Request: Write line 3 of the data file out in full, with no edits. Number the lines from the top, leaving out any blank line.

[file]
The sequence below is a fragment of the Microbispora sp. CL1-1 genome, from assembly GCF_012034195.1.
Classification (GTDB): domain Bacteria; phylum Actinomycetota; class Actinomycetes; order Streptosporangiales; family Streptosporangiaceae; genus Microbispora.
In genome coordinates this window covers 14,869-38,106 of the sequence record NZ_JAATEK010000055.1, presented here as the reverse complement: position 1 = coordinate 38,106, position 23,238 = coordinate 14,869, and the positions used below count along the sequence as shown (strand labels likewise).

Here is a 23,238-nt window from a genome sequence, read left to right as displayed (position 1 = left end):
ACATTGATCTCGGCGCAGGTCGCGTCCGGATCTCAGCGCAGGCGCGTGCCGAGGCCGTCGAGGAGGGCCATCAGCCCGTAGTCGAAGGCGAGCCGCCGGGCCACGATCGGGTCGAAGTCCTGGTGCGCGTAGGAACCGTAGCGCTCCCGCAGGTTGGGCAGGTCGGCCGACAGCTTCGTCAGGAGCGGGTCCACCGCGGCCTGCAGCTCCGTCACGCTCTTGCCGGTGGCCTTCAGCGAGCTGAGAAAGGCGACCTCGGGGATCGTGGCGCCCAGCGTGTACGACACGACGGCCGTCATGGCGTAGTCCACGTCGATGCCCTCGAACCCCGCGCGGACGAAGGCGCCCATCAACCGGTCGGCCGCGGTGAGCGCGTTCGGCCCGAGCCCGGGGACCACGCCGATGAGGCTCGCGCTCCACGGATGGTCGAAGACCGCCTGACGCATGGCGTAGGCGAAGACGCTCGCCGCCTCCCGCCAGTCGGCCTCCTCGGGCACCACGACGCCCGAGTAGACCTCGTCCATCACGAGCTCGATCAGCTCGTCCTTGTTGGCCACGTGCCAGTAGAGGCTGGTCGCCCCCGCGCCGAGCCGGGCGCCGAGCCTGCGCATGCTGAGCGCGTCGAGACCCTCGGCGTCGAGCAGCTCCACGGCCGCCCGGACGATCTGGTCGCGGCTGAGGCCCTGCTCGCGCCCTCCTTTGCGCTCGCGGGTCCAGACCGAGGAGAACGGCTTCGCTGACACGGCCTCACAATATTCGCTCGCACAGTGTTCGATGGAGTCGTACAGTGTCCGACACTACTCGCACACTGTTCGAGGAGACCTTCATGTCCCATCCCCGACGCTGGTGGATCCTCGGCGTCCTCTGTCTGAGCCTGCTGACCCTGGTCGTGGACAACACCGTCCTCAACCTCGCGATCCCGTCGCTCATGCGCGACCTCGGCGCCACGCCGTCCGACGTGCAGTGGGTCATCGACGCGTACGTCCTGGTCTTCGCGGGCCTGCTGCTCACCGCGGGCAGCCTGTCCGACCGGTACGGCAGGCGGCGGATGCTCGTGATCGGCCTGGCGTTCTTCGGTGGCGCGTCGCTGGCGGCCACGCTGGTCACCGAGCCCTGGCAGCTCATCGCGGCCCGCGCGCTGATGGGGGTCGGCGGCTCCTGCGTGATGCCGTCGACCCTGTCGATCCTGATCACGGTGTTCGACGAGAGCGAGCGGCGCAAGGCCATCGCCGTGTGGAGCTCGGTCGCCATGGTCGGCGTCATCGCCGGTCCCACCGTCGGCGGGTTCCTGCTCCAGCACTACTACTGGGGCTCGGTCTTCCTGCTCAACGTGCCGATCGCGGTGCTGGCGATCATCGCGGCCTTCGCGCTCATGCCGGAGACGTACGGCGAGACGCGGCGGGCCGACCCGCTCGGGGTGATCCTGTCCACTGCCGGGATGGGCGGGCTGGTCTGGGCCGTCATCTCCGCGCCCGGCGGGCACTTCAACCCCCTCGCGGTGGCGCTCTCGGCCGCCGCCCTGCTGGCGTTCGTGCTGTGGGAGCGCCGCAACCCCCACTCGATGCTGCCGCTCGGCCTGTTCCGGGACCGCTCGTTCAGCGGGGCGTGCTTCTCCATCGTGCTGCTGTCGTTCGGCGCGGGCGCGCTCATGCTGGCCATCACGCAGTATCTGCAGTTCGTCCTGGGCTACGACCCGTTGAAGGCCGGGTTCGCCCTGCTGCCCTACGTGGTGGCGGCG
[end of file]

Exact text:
In genome coordinates this window covers 14,869-38,106 of the sequence record NZ_JAATEK010000055.1, presented here as the reverse complement: position 1 = coordinate 38,106, position 23,238 = coordinate 14,869, and the positions used below count along the sequence as shown (strand labels likewise).